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Japanese Beetles

A lot of attention recently has been on periodical cicadas, which are coming out of the ground after 17 years across parts of the Southeast and much of the Mid-Atlantic region. However, another insect is about to come out of the ground in South Carolina too, and this one is not just a novelty – it can completely defoliate many plants in your yard. That’s right, folks, it’s almost Japanese beetle season!

Japanese beetles (Popillia japonica) are native to Japan but have been in the U.S. for over a century. Although they are most common in the eastern part of the country, they are found in nearly every state and some parts of Canada. Adults are about 1/3 to ½ inch long with a metallic green head and bronze wing covers. There are five white patches along the side of the abdomen.

Adult Japanese beetle. Photo by David Cappaert, Bugwood.org.

Adult Japanese beetle.
Photo by David Cappaert, Bugwood.org

Most of the Japanese beetle lifecycle is spent underground. Adults lay eggs in the soil, usually in grassy areas, during mid-summer. From the eggs, grubs hatch and feed on the roots of grasses and other plants, eventually growing up to an inch long by the following spring. Feeding damage from the grubs can sometimes cause brown patches in turf. Grubs pupate in the soil, and adults emerge shortly thereafter and crawl to the surface, where they begin feeding and mating. Adults feed on the leaves of over 300 host plants, including trees, shrubs, and landscape and garden plants. Feeding damage can completely defoliate plants, causing trees and shrubs to look like they’re nearly dead. Populations seem to oscillate, meaning they go up and down and are higher in some years than others. This is likely due to weather patterns as well as a fungus that can kill some of the grubs while they’re underground.

Adult Japanese beetles mating on a knock-out rose. David Coyle, ©2021, Clemson University

Adult Japanese beetles mating on a knock-out rose.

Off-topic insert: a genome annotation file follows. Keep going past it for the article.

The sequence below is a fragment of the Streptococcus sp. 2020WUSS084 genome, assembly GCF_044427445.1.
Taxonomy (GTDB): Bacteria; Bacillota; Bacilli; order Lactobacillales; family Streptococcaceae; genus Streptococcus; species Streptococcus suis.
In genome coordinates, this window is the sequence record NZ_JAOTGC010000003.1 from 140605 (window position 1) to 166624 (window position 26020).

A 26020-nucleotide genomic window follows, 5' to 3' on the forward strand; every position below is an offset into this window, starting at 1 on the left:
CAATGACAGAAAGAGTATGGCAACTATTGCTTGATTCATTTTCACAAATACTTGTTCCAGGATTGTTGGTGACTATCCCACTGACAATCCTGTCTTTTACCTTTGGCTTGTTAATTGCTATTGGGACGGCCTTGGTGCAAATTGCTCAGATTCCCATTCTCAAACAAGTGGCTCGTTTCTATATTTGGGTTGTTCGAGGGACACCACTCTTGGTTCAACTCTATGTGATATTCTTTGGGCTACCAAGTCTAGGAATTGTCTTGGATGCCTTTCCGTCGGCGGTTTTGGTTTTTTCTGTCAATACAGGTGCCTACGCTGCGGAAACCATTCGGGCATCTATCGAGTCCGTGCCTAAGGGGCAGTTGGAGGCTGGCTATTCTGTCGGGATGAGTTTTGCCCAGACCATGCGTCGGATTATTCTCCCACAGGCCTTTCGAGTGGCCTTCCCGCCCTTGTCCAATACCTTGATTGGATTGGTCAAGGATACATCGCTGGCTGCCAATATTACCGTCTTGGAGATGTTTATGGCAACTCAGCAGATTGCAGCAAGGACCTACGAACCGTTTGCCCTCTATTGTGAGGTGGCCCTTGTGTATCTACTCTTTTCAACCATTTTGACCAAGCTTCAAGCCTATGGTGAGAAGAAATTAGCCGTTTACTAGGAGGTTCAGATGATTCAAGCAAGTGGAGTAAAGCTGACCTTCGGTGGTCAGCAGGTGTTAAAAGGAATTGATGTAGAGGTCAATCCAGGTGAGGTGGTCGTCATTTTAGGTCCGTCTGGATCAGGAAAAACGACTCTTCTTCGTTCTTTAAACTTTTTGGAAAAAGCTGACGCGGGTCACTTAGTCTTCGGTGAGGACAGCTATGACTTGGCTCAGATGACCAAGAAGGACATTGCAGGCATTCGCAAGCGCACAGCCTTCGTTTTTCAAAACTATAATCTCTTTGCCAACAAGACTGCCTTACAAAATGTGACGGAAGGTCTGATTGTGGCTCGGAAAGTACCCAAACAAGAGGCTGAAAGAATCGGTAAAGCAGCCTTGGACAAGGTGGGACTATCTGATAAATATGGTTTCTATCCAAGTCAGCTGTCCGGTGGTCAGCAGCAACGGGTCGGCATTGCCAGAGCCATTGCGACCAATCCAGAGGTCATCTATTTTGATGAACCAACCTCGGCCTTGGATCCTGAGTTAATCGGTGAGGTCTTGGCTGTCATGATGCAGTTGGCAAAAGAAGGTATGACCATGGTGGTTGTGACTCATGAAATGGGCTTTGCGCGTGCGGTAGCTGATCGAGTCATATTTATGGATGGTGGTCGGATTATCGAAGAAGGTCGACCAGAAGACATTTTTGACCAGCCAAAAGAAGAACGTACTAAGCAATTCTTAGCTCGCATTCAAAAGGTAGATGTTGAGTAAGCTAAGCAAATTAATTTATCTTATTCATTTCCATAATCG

David Coyle, ©2021, Clemson University

Unfortunately, options are limited when it comes to Japanese beetle control. If populations are low or if you don’t have too many susceptible plants, pick off the adults by hand. To be effective, this will have to be done daily (or a couple of times a day if populations are high). In some cases, a mesh layer can be used as a physical barrier to keep beetles off your plants – but if you have plants (like fruit trees) that require pollination, keep in mind that this mesh will also prevent pollinators from getting to the flowers.

Japanese beetle adult feeding. Photo by Steven Katovich, Bugwood.org.

Japanese beetle adult feeding.
Photo by Steven Katovich, Bugwood.org

Heavy feeding by Japanese beetle adults can result in plants having a brown appearance. Photo by Steven Katovich, Bugwood.org.

Heavy feeding by Japanese beetle adults can result in plants having a brown appearance.
Photo by Steven Katovich, Bugwood.org

Japanese beetle traps have gained popularity recently, but research shows that they tend to attract more beetles than they capture. For this reason, Japanese beetle traps are not recommended.

Insecticides are the most effective way to control both adults and larvae, and there are many different types that will work. For information on grub control, see HGIC 2156, White Grub Management in Turfgrass. Adults can be controlled with formulations containing imidacloprid, dinotefuran, or several other chemical formulations. When applying chemicals, always read and follow label directions. CAUTION: Take note of pollinator protection restrictions.

If this document didn’t answer your questions, please contact HGIC at hgic@clemson.edu or 1-888-656-9988.

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